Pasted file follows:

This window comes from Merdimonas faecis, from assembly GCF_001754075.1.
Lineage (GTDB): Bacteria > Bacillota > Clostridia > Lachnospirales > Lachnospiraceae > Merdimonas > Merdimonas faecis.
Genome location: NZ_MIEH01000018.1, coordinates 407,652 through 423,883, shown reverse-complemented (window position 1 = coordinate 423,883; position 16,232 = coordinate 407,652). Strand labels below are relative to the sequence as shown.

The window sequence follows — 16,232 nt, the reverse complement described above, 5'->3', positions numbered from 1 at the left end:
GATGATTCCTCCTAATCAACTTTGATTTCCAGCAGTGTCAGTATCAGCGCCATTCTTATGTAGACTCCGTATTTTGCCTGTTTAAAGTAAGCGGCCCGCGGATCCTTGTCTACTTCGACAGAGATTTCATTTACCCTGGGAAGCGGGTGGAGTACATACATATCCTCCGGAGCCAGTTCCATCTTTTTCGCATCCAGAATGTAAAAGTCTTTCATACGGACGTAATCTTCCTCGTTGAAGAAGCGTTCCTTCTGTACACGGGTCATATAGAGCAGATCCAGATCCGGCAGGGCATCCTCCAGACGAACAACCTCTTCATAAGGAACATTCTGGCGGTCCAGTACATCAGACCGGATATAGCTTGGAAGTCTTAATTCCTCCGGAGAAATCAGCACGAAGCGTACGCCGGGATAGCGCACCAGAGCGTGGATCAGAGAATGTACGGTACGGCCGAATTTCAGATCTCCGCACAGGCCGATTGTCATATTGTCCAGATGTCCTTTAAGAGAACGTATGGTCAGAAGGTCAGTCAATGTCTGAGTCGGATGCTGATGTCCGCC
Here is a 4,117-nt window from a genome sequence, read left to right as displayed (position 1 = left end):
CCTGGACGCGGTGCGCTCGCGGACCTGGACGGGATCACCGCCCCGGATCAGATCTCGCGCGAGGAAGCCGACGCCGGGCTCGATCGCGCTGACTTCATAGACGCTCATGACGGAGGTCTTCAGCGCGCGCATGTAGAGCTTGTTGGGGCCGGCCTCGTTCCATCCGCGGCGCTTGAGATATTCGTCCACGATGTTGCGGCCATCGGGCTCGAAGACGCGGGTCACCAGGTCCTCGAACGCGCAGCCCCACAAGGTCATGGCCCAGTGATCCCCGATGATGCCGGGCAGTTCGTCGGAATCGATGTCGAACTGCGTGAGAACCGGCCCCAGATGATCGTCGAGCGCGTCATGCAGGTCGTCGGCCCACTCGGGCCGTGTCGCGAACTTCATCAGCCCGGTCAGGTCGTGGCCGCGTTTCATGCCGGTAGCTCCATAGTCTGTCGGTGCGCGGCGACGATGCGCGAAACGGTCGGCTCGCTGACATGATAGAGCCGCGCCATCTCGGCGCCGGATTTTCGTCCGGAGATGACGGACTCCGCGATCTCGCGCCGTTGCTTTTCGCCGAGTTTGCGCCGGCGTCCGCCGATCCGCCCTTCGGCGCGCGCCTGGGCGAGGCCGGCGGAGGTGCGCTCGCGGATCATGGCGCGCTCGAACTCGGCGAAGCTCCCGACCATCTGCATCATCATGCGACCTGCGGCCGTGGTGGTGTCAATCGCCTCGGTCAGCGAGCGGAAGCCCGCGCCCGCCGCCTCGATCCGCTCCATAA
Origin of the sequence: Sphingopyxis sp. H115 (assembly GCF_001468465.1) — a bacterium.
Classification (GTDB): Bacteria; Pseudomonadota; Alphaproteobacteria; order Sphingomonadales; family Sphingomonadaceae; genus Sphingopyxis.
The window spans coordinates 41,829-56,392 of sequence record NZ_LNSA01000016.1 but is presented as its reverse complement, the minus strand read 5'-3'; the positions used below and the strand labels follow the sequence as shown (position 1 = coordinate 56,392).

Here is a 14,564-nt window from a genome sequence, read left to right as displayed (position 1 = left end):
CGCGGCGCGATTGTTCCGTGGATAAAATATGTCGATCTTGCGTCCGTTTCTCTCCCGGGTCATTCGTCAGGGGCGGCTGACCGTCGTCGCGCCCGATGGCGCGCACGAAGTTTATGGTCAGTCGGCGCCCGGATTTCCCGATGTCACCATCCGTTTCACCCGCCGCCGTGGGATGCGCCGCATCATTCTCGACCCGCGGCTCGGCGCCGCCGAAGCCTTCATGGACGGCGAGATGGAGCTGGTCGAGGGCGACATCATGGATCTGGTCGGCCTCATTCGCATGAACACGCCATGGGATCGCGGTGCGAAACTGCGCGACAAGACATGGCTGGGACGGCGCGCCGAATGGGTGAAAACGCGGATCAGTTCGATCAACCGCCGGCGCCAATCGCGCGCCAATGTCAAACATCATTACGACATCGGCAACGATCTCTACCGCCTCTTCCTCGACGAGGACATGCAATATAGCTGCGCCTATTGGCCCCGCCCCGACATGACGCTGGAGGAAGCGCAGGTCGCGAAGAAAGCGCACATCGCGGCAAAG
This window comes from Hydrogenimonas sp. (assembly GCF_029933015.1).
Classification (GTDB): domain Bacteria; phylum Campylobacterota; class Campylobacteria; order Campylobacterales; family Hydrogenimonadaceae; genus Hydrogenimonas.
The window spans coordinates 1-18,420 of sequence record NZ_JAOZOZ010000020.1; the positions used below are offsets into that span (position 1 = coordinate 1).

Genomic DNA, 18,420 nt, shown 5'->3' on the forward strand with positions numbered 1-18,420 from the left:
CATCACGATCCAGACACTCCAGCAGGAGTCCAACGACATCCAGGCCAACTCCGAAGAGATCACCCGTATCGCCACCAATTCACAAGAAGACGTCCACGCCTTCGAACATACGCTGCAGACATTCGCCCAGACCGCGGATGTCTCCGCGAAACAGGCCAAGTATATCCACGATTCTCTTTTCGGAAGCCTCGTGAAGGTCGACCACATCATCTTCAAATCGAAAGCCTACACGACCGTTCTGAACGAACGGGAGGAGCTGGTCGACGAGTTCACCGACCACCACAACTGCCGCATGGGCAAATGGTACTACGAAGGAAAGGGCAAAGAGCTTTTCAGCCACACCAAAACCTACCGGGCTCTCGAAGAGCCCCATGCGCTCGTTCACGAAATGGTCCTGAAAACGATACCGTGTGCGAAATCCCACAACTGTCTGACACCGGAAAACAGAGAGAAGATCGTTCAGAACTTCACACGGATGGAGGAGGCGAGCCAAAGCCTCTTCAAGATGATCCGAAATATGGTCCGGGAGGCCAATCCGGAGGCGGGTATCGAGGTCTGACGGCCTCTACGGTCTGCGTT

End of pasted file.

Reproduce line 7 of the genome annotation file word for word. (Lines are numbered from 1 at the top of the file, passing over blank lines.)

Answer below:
CCTGGACGCGGTGCGCTCGCGGACCTGGACGGGATCACCGCCCCGGATCAGATCTCGCGCGAGGAAGCCGACGCCGGGCTCGATCGCGCTGACTTCATAGACGCTCATGACGGAGGTCTTCAGCGCGCGCATGTAGAGCTTGTTGGGGCCGGCCTCGTTCCATCCGCGGCGCTTGAGATATTCGTCCACGATGTTGCGGCCATCGGGCTCGAAGACGCGGGTCACCAGGTCCTCGAACGCGCAGCCCCACAAGGTCATGGCCCAGTGATCCCCGATGATGCCGGGCAGTTCGTCGGAATCGATGTCGAACTGCGTGAGAACCGGCCCCAGATGATCGTCGAGCGCGTCATGCAGGTCGTCGGCCCACTCGGGCCGTGTCGCGAACTTCATCAGCCCGGTCAGGTCGTGGCCGCGTTTCATGCCGGTAGCTCCATAGTCTGTCGGTGCGCGGCGACGATGCGCGAAACGGTCGGCTCGCTGACATGATAGAGCCGCGCCATCTCGGCGCCGGATTTTCGTCCGGAGATGACGGACTCCGCGATCTCGCGCCGTTGCTTTTCGCCGAGTTTGCGCCGGCGTCCGCCGATCCGCCCTTCGGCGCGCGCCTGGGCGAGGCCGGCGGAGGTGCGCTCGCGGATCATGGCGCGCTCGAACTCGGCGAAGCTCCCGACCATCTGCATCATCATGCGACCTGCGGCCGTGGTGGTGTCAATCGCCTCGGTCAGCGAGCGGAAGCCCGCGCCCGCCGCCTCGATCCGCTCCATAA